Second, there’s the history. The denomination was spawned amidst the rolling hills of upstate New York and New England in the mid-nineteenth-century. It was borne out of a response to a “great disappointment” (as it is often referred to by adherents) that happened in October, 1844, when Christ did not come as expected. Out of hundreds of thousands of “Millerites” who subscribed to the teachings of William Miller about Christ’s imminent return, a handful of disappointed believers made sense of what went wrong and eventually formed the Seventh-day Adventist Church. These early believers—who hailed from places such as Portland and Palmyra, Maine, New Bedford, Massachusetts, and Washington, New Hampshire—left their various Methodist, Baptist, and Presbyterian churches to form the denomination.
Third, there’s the teachings. Seventh-day Adventists follow the example of the Protestant Reformation and hold the Bible and its teachings with prime regard. The Bible is our only creed. And like our Protestant forefathers, we like to scour the pages of the Bible to find every ounce of God’s love, goodness, forgiveness, and grace. Similarly, like other Protestants, we are passionate about the truth that no amount of rule-following or law-keeping can earn God’s love or His salvation.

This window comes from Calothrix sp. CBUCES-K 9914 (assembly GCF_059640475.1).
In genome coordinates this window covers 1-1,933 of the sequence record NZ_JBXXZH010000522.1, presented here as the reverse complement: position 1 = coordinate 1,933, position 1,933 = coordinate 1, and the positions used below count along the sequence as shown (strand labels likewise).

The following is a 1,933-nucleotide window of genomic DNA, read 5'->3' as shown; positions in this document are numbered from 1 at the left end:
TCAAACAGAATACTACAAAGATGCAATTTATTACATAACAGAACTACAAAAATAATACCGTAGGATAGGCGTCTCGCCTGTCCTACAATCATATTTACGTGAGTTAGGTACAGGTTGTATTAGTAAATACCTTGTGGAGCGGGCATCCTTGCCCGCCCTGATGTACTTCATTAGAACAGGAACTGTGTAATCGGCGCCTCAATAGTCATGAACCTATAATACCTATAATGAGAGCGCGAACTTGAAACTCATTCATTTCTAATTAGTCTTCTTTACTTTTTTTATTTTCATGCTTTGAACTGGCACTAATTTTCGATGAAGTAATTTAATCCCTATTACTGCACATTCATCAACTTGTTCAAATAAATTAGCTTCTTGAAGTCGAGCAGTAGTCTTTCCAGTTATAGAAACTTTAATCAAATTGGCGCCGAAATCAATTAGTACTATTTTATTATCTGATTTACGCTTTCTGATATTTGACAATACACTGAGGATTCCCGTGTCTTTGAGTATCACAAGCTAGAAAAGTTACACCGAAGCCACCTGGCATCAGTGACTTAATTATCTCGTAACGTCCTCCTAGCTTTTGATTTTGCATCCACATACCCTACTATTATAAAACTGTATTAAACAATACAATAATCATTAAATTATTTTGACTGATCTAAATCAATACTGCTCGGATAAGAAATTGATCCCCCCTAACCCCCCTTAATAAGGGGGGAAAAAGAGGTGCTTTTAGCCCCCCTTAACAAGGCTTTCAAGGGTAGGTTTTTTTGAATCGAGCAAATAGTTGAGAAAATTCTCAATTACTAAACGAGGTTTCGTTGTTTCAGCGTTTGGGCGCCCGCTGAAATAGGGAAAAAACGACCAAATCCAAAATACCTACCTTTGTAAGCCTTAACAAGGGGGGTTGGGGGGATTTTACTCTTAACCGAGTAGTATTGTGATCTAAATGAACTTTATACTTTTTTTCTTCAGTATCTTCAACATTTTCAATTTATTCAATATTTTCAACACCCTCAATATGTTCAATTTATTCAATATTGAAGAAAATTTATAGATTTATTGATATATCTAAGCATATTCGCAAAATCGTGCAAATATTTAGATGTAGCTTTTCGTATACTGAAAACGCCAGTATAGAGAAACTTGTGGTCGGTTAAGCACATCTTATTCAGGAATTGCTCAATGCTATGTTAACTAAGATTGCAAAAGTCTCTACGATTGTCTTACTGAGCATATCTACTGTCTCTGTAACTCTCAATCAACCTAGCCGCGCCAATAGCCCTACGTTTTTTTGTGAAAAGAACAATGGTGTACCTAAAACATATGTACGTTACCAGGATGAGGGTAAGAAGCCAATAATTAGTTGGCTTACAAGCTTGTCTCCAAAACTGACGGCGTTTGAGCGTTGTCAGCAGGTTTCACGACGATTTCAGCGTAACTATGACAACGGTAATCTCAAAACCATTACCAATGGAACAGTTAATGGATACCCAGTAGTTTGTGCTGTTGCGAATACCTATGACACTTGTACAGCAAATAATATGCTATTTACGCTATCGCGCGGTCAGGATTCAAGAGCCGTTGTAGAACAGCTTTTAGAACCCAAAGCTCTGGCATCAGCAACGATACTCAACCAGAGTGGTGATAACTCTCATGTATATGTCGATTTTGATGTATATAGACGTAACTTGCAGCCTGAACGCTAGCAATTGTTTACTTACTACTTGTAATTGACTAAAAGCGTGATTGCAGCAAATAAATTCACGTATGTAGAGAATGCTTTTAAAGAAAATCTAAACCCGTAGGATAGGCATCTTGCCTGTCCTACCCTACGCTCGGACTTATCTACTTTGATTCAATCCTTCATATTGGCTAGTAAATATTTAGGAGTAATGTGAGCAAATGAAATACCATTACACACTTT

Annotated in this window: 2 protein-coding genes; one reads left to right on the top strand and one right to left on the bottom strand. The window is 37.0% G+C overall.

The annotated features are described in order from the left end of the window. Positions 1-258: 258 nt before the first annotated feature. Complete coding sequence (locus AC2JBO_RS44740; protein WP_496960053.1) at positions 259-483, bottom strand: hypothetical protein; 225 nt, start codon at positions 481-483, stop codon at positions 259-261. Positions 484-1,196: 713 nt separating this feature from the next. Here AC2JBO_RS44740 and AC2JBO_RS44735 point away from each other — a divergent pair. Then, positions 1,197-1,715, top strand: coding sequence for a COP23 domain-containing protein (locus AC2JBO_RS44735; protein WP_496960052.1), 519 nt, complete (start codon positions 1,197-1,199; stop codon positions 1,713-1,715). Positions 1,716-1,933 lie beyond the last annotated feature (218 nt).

This doesn’t mean we don’t think there is a part for us to play. As a response to God’s love and forgiveness, and out of an appreciative heart, we stress the beautiful reality of God’s ability to transform us into loving people who are shining examples of what His heart is all about. This has very practical implications for our lives as God changes us into His image—making us more loving, more patient, more gracious, more concerned with humanity, and more detached from things that simply turn our focus inward instead of outward.